A sense of optimism is re-surging around the globe, as we see a glimpse of the COVID-19 ‘curve flattening’. The rate of increased cases of infection in the US and in Europe is declining. Stockmarkets are enjoying the rebound. Oil producers backed off from an oil price war and came to an agreement to cut production. This is a victory of intense social distancing worldwide. We should applaud all our efforts and the sacrifice of economic cost for human lives.
However, as I write from Singapore, we have only entered the second week of the lockdown, which the government here calls a ‘circuit breaker’. A month ago, Singapore was the poster child of good health crisis management, but as countries closed borders, more people returned to Singapore, and new daily infected cases spiked upwards. Initially, they comprised of 80-90% imported cases, but now have changed composition to mostly local infections, with clusters as wide-ranging as McDonald’s, migrant worker dormitories, and a restaurant in Marina Bay Sands, to name but a few.
Looking at Singapore as an example, this first battle against COVID-19 may be winnable soon with social distancing, but the real war against COVID-19 is highly uncertain in its duration and how the world can re-start. The virus can spread without symptoms. Researchers in Shanghai have found that nearly a third of recovered patients had unexpectedly low level of antibodies, which casts doubts on the hope of herd immunity as a strategy.
Most governments and central banks have already responded all-in. Fiscal spending varies from 4-12% of GDP. Central banks are buying assets they have not bought before. The US Federal Reserve (Fed) is buying junk bonds that used to be investment grade before 22 March this year, a purchase operation that will last until 30 September 2020.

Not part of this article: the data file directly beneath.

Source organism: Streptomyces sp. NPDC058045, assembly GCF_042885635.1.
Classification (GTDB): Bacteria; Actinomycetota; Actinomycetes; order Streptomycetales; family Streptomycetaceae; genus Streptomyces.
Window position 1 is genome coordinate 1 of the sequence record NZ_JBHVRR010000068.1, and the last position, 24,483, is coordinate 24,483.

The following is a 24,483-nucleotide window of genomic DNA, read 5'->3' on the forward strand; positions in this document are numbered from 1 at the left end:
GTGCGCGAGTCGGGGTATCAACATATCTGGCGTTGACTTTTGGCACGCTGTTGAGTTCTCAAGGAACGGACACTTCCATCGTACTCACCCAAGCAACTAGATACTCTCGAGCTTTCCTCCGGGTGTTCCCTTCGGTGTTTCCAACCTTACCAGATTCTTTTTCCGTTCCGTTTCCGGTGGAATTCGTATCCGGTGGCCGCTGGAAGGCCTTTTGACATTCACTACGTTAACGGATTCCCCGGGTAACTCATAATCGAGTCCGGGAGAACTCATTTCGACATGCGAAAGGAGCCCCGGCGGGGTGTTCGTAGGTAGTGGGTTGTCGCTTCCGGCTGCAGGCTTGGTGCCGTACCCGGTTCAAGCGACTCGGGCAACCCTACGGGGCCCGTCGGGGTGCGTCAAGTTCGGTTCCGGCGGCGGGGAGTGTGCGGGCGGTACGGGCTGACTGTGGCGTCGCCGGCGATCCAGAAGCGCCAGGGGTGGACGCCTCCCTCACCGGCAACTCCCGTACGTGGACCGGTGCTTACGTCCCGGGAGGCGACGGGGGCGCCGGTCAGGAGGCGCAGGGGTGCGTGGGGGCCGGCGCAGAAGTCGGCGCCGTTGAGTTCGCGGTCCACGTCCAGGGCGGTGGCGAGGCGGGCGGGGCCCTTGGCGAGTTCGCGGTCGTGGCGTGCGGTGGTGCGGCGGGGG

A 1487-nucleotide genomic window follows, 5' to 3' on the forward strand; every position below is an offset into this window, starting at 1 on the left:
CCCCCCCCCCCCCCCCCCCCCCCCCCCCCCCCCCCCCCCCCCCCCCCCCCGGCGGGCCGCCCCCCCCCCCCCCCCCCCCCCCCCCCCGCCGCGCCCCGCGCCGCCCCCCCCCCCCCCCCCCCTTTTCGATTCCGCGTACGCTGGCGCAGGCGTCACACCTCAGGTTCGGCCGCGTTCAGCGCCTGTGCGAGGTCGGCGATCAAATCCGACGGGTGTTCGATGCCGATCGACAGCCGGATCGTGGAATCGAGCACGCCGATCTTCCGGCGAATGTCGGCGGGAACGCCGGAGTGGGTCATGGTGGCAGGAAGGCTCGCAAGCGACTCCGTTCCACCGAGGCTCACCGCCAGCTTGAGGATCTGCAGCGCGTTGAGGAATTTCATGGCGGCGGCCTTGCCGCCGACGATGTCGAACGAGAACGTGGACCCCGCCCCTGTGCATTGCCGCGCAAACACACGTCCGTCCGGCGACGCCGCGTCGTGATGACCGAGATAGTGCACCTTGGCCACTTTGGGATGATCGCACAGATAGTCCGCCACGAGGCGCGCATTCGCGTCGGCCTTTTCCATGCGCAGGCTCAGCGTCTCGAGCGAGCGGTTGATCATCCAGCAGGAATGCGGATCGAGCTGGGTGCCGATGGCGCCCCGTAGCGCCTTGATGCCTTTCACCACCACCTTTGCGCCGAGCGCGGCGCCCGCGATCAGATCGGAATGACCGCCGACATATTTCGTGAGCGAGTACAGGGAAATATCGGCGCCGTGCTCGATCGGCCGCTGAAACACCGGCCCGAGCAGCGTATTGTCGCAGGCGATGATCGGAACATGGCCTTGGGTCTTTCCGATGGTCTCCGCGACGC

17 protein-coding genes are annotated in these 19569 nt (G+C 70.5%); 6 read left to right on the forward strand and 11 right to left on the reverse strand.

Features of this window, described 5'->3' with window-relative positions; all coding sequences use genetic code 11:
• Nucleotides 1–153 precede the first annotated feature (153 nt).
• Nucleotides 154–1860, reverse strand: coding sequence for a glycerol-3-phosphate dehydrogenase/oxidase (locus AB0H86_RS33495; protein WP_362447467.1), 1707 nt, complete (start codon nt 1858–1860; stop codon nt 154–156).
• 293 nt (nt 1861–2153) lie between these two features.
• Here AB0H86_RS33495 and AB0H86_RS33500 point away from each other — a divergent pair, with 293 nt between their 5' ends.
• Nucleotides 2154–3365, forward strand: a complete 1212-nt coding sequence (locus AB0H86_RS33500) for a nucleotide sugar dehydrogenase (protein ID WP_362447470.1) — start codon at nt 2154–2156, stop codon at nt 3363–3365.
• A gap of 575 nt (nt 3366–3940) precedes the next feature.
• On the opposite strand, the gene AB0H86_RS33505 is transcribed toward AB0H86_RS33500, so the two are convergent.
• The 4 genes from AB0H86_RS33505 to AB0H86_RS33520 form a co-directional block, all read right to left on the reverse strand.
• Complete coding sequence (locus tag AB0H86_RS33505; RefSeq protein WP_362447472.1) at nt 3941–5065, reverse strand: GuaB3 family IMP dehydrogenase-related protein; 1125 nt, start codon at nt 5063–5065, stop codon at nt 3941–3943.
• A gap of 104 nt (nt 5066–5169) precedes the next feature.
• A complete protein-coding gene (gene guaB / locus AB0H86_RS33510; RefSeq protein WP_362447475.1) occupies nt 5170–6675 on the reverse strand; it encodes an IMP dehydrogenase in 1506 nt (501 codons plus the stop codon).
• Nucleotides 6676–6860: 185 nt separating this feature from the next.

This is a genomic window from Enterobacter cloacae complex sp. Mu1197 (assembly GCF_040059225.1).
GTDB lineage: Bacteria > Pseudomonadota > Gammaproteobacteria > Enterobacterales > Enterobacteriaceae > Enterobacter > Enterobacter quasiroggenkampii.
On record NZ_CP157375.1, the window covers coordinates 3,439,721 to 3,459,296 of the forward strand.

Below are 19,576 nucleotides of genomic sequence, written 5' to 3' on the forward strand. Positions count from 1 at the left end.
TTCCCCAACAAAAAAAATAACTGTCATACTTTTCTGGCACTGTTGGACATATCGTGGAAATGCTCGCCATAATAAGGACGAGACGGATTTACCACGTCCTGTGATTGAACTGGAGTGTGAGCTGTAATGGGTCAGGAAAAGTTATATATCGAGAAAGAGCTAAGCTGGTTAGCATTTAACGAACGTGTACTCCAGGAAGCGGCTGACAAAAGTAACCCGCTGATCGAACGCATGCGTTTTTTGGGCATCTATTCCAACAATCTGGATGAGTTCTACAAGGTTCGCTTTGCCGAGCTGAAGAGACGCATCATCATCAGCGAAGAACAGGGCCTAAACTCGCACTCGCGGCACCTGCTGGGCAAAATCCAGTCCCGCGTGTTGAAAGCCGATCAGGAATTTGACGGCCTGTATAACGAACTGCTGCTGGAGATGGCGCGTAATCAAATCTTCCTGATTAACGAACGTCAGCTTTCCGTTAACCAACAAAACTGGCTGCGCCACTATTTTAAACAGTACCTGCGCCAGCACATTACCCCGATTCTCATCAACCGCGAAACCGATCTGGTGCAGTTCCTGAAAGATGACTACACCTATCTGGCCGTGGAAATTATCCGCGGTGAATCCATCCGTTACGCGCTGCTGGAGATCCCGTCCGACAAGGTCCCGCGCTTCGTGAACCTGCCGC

In effect, between now and September 2020, investors in USD corporate bonds can divest by selling to the Fed. Also, tighter credit spreads and a central bank purchase means this is a window for corporates to issue debts and rollover their maturing bonds.
Yet, this raises a few questions. First, what if economies do not just re-start within 1-2 quarters after the first opening-up of the lockdown. The world will need to change both human and economic behaviours, in order to prevent the second wave of infection. How long will it take until people can fly on the planes, take cruises or go to restaurants, without risking infection again?
If the crisis is prolonged, the debate will evolve into a difficult moral hazard. Will global central banks continue to bail out all companies, including companies with unviable business models post-COVID-19 and those that are poorly managed? So far, the financial backstop has no strings attached. Is that wise? In the past ten years, companies have been borrowing on cheap rates and buying back stocks, a behaviour that is nurtured in an ecosystem whereby little financial pain is endured by the stakeholders. The central bank put is always there.
As the world transitions out of the acute state of the crisis, it is time to map out scenarios in which the new normal will form over time. We’ve only won a battle, not the war.
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